By Jeff Daniels EBS Medical Columnist
If you are traveling this summer (or winter, spring or fall), you have to consider your health before you leave. Traveling itself can cause health problems, such as blood clots after a long plane flight. When you reach your destination, you can be exposed to a variety of infecting organisms that your body is not immune to, which in turn can lead to serious, even life-threatening, infections. Finally, if you have a medical problem, it could be difficult to get the right medications or supplies while in a foreign country.
Planning ahead for possible problems is one key to having a safe and trouble-free vacation. Little things can sometimes be of great importance. If you take medications, keep a supply in your carry-on baggage so you’ll be able to take your medicines if your luggage is lost or delayed. Make a list of all your medicines, including the dosages, should you lose them or run out. Before leaving, there are websites that can tell you the names and availability of your medication at your destination, and whether or not you can find it at a local pharmacy.
If you are traveling to a tropical country, or to any lesser-developed part of the world, there are specific vaccinations that are recommended to help avoid certain illnesses that might be prevalent. It’s important to get the vaccinations you need weeks or months before traveling—not the day before you leave—so that a high level of immunity can be built up and help protect against infection.
Hepatitis A vaccination for visitors to any tropical or developing country is considered by the Center for Disease Control to be very important, mainly for preventing diarrhea. An oral typhoid vaccine can help prevent typhoid fever. If you’re traveling to the Amazon of tropical West Africa, a yellow fever vaccination is recommended. There are other specific vaccines that depend on both the destination and the type of vacation you are taking.
In tropical countries, avoiding mosquito bites is one of the most important ways to prevent illness. There has been a sharp increase in the number of cases of mosquito-borne diseases. Infections like Dengue fever, Chikungunya, and Zika virus are being reported more and more in subtropical and even temperate climates. And you really don’t want to be infected with malaria. Plan on packing the strongest insect repellent, with DEET or picaridin, and if you are going to be in an area where malaria is found, there are medicines that can prevent an infection, even if bitten by a malaria-carrying mosquito.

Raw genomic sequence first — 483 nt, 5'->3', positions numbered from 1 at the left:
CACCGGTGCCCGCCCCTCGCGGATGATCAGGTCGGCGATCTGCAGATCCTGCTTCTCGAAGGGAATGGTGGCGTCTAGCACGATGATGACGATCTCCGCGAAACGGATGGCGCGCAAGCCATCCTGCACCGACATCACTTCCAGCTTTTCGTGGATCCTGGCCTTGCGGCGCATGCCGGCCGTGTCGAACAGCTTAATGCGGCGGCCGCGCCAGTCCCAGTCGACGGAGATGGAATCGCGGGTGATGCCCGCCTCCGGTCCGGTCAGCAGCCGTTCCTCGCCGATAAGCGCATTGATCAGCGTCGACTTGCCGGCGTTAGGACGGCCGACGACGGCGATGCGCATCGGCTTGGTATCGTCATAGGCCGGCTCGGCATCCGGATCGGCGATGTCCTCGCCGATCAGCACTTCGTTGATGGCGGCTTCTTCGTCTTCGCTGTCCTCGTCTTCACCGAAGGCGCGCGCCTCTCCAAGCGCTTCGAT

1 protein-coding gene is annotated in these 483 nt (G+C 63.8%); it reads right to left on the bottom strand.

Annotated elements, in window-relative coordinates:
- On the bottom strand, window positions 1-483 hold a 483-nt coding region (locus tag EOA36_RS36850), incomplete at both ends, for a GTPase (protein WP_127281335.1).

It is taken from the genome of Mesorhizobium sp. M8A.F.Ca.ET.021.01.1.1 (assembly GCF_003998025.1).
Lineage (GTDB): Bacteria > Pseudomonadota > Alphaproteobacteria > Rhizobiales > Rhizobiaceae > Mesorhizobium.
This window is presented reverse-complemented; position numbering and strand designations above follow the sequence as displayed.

If you are not staying in luxury accommodations, there are a number of things you should consider avoiding: drinking tap water; using ice; and eating uncooked food cleaned in tap water like salads, fruits or vegetables.
If you are in a situation (e.g., trekking through the jungle) where the water might be unsafe, you can boil water for at least three minutes and drink it when it cools, or add two drops of 5 percent bleach to 2 quarts of water and let it sit for at least 30 minutes.
If you are in an area with poor sanitation, avoid walking barefoot because worm larvae in fecal material (human or otherwise) mixed into the soil can enter the body through your feet. You really don’t want that to happen!
Even consider the fact that there are many places in the world where the rules of the road are far different than anything you’ve ever experienced. Be careful driving a rented car, or even crossing the streets.
Whenever I give travel advice, or travel myself, I go to the CDC’s website, cdc.gov/travel. Another interesting website that gives free travel advice is available from the Massachusetts General Hospital: gten.travel/trhip/trhip. This site is sponsored by the Global TravEpiNet and is titled the Travellers’ Rapid Health Information Portal. You just need to enter your age, zip code and destination.
Thank you to UpToDate for most of this information, and have safe travels!
Dr. Jeff Daniels was the recipient of the 2015 Chamber of Commerce Chet Huntley Lifetime Achievement Award and has been practicing medicine in Big Sky since 1994, when he and his family moved here from New York City. A unique program he implements has attracted more than 800 medical students and young doctors to train with the Medical Clinic of Big Sky.
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